Naief’s graffiti has had an effect on our world similar to the assassin’s bullet fired in Sarajevo at the outbreak of the First World War. Without Naief’s act of teenage impetuousness – and the Assad regime’s violent reaction to it – would the extremist caliphate have been declared? Would the refugee crisis be on the scale it is now? Would the United Kingdom – spurred by campaign posters of streams of refugees heading north – have voted to leave the European Union? Would the anti-immigrant message of Donald Trump – who has spoken, without evidence, of possible “Trojan horses” among the Syrian refugees accepted into the United States – have resonated quite so deeply with the American electorate?
The author was not about for that day or the reaction in Sarajevo. So in order to use the words he did correctly much would be required.
I am very much of the opinion that such expositional paragraphs do more harm than good. The reader can (and will) situate the article in their context if you lay things out well.
If they are well read on Brexit, they can make a refugee connection if they will, if they are more well read on the brutish, infantile level of course in the United States, they can relate the information given to them with what they know. Readers know the word and the concept of a refugee crops up in different corners.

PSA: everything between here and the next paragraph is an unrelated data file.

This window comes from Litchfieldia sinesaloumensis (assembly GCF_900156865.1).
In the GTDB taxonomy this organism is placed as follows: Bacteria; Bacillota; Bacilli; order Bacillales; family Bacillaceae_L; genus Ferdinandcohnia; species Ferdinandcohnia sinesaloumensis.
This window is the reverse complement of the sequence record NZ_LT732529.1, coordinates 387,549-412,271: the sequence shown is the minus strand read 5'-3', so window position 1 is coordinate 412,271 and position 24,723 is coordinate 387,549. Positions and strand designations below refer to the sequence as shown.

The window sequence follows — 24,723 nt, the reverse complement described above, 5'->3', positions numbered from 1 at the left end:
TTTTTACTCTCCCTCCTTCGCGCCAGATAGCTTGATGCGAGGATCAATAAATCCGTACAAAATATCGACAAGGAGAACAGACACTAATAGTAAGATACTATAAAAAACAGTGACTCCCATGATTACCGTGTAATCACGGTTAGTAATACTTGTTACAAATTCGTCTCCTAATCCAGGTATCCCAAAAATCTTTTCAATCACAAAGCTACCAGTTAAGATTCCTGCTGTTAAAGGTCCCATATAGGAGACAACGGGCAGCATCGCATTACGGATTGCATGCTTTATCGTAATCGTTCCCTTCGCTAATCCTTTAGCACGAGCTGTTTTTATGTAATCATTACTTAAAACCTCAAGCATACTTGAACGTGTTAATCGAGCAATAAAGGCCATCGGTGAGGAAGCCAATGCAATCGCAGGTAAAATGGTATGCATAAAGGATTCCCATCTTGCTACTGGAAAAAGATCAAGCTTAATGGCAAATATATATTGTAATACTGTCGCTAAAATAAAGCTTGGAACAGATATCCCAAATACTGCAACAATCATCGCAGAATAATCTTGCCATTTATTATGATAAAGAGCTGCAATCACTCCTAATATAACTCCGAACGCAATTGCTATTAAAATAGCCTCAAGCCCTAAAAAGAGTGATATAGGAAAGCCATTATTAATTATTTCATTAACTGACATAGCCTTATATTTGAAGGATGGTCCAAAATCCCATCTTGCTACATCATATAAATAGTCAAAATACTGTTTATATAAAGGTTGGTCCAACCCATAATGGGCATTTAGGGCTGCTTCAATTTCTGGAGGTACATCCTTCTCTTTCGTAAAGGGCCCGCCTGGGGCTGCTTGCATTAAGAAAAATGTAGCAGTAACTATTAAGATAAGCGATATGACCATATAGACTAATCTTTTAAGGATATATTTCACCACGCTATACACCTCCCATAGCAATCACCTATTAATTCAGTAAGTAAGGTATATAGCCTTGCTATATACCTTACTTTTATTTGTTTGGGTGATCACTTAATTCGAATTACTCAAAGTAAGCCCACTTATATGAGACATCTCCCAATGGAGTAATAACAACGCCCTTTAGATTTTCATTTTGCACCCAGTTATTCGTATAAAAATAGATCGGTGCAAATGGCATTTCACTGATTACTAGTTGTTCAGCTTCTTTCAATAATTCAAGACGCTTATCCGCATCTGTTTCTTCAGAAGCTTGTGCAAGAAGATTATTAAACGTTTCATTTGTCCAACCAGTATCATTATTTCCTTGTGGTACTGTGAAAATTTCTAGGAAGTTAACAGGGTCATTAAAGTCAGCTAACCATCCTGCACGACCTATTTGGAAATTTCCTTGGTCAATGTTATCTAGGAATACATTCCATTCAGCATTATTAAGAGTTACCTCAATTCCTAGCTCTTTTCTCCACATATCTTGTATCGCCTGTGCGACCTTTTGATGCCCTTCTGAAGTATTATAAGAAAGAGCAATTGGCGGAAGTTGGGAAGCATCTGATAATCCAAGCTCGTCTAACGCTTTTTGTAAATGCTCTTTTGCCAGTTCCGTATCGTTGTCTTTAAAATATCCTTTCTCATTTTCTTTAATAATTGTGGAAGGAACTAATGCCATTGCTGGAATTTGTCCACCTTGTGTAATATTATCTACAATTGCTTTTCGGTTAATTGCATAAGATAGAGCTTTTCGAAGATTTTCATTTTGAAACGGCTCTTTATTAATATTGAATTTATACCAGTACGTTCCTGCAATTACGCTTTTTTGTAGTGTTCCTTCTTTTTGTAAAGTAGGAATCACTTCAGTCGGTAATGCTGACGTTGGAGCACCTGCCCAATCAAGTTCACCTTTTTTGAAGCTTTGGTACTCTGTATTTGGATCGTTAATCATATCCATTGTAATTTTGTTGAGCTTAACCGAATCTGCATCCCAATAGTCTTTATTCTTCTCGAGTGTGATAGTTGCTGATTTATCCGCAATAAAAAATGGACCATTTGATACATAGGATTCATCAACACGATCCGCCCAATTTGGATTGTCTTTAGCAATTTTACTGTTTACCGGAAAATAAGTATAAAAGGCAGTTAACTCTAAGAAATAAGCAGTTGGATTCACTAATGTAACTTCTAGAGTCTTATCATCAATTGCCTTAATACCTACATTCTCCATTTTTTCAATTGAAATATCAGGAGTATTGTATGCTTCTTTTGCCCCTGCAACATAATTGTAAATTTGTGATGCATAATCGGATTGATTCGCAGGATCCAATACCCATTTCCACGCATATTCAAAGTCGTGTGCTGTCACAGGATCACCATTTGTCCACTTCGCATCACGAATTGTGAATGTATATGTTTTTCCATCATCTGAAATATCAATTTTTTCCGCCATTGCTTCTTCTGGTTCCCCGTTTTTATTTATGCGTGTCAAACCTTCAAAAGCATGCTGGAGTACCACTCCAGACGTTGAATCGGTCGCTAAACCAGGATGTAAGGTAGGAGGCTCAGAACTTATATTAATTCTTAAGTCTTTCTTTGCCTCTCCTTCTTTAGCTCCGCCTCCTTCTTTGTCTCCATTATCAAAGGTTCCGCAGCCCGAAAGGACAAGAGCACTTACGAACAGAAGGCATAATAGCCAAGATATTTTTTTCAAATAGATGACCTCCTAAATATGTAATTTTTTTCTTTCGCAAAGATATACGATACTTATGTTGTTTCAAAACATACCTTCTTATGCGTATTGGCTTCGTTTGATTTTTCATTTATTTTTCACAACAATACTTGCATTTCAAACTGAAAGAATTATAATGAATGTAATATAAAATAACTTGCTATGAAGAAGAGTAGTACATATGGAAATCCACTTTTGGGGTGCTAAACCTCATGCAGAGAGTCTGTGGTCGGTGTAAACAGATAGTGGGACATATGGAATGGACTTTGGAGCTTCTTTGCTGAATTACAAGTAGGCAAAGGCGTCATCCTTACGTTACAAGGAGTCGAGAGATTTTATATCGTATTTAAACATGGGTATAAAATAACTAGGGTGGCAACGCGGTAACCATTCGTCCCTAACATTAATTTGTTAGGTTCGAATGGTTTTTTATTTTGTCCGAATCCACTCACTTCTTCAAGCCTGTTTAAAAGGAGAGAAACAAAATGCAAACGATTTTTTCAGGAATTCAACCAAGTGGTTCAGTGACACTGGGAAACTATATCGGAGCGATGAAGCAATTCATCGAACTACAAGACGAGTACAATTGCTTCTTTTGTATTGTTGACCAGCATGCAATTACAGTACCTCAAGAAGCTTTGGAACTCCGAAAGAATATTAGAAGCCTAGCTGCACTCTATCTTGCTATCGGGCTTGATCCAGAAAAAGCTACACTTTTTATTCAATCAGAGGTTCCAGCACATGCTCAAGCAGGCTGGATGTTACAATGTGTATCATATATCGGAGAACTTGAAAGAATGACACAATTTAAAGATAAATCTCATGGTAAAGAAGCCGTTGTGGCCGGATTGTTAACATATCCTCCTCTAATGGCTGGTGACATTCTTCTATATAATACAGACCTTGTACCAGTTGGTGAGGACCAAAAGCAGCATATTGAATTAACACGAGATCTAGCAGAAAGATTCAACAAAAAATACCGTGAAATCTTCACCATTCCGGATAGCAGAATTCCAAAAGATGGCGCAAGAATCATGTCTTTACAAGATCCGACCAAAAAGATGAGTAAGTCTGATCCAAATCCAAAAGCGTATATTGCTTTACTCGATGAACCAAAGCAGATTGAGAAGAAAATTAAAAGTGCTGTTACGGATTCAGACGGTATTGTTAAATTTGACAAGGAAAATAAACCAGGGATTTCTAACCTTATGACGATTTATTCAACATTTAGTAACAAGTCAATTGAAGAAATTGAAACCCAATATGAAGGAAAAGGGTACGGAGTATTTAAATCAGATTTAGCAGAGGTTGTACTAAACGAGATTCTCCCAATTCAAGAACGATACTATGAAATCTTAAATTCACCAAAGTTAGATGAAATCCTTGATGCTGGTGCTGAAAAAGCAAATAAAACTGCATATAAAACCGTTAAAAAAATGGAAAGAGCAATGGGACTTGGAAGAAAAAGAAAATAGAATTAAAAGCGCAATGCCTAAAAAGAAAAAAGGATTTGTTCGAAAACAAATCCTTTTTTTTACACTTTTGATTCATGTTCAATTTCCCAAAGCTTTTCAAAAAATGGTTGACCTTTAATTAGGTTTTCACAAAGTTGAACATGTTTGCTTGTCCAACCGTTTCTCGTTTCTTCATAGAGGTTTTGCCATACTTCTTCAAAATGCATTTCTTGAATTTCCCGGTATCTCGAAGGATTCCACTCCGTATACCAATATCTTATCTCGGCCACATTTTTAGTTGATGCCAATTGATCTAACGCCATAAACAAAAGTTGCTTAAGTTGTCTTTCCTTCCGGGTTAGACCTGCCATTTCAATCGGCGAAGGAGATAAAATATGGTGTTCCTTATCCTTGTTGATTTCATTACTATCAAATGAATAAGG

This paragraph nearly ruined an otherwise solid narrative. Not everything has to create a hash mark along the arc of history, not everything has to be fitted for the reader into grand global narratives. Really few things should be. If the writing and the journalism is strong, it will justify itself on matters of relevance. And besides, if such grand narratives really need to be regurgitated within a particular one, it can be done more artfully.